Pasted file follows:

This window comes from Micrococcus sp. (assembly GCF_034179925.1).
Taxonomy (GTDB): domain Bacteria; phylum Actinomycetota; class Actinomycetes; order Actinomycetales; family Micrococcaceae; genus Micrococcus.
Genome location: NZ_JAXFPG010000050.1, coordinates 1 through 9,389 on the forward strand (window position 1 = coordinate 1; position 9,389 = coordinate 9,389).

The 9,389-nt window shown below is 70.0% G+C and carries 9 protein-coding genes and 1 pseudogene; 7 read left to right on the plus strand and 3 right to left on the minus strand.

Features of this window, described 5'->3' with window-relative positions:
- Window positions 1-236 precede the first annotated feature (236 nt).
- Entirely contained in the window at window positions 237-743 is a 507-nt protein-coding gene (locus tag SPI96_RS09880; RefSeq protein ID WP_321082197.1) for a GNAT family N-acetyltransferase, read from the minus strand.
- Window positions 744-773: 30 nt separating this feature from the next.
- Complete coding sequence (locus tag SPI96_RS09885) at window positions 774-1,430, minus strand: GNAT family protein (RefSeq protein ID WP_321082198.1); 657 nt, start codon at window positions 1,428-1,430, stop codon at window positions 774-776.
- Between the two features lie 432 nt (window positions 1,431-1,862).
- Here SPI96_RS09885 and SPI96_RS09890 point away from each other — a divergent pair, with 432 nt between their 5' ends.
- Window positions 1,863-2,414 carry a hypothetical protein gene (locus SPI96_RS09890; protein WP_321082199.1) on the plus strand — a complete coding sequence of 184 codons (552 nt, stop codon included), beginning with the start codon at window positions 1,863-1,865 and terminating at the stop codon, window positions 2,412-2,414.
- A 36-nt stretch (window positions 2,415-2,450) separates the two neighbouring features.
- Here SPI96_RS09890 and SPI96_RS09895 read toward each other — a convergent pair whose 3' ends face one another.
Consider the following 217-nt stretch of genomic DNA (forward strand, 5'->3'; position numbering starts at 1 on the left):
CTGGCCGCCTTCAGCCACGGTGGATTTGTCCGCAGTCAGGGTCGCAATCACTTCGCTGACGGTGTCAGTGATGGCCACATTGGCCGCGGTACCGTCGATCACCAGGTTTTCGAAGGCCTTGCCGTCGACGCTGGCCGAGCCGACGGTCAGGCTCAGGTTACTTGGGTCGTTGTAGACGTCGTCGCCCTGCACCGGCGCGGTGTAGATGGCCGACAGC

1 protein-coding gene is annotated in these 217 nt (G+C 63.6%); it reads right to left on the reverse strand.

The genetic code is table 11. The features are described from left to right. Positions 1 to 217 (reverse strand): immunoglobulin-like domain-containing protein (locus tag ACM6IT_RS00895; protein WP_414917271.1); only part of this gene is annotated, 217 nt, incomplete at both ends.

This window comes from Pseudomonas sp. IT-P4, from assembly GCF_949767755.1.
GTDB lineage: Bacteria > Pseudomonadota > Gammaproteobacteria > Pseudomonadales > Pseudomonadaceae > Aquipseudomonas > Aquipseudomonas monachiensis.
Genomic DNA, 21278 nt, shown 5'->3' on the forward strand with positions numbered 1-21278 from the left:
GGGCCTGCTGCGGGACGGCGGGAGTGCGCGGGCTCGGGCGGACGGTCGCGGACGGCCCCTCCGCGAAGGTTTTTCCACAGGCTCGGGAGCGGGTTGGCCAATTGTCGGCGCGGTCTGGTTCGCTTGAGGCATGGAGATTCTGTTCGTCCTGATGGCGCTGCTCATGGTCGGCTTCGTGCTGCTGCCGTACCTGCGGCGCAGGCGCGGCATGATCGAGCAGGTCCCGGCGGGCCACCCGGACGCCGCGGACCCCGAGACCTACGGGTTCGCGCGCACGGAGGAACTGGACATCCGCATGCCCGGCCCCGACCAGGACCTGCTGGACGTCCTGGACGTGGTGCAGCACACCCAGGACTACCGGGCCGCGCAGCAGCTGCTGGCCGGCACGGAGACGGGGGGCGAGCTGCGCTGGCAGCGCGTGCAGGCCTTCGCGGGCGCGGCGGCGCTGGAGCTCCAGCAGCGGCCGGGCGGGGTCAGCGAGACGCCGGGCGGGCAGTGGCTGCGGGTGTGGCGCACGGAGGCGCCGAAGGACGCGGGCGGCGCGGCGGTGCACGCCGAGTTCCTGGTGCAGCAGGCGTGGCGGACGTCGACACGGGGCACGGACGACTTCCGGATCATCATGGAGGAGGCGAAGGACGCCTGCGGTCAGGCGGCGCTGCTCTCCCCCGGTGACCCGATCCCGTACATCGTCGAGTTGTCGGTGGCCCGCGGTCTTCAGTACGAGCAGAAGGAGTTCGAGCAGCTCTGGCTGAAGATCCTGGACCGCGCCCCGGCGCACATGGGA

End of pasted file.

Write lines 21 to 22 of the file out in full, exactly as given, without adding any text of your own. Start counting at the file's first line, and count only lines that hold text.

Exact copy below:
Genomic DNA, 21278 nt, shown 5'->3' on the forward strand with positions numbered 1-21278 from the left:
GGGCCTGCTGCGGGACGGCGGGAGTGCGCGGGCTCGGGCGGACGGTCGCGGACGGCCCCTCCGCGAAGGTTTTTCCACAGGCTCGGGAGCGGGTTGGCCAATTGTCGGCGCGGTCTGGTTCGCTTGAGGCATGGAGATTCTGTTCGTCCTGATGGCGCTGCTCATGGTCGGCTTCGTGCTGCTGCCGTACCTGCGGCGCAGGCGCGGCATGATCGAGCAGGTCCCGGCGGGCCACCCGGACGCCGCGGACCCCGAGACCTACGGGTTCGCGCGCACGGAGGAACTGGACATCCGCATGCCCGGCCCCGACCAGGACCTGCTGGACGTCCTGGACGTGGTGCAGCACACCCAGGACTACCGGGCCGCGCAGCAGCTGCTGGCCGGCACGGAGACGGGGGGCGAGCTGCGCTGGCAGCGCGTGCAGGCCTTCGCGGGCGCGGCGGCGCTGGAGCTCCAGCAGCGGCCGGGCGGGGTCAGCGAGACGCCGGGCGGGCAGTGGCTGCGGGTGTGGCGCACGGAGGCGCCGAAGGACGCGGGCGGCGCGGCGGTGCACGCCGAGTTCCTGGTGCAGCAGGCGTGGCGGACGTCGACACGGGGCACGGACGACTTCCGGATCATCATGGAGGAGGCGAAGGACGCCTGCGGTCAGGCGGCGCTGCTCTCCCCCGGTGACCCGATCCCGTACATCGTCGAGTTGTCGGTGGCCCGCGGTCTTCAGTACGAGCAGAAGGAGTTCGAGCAGCTCTGGCTGAAGATCCTGGACCGCGCCCCGGCGCACATGGGA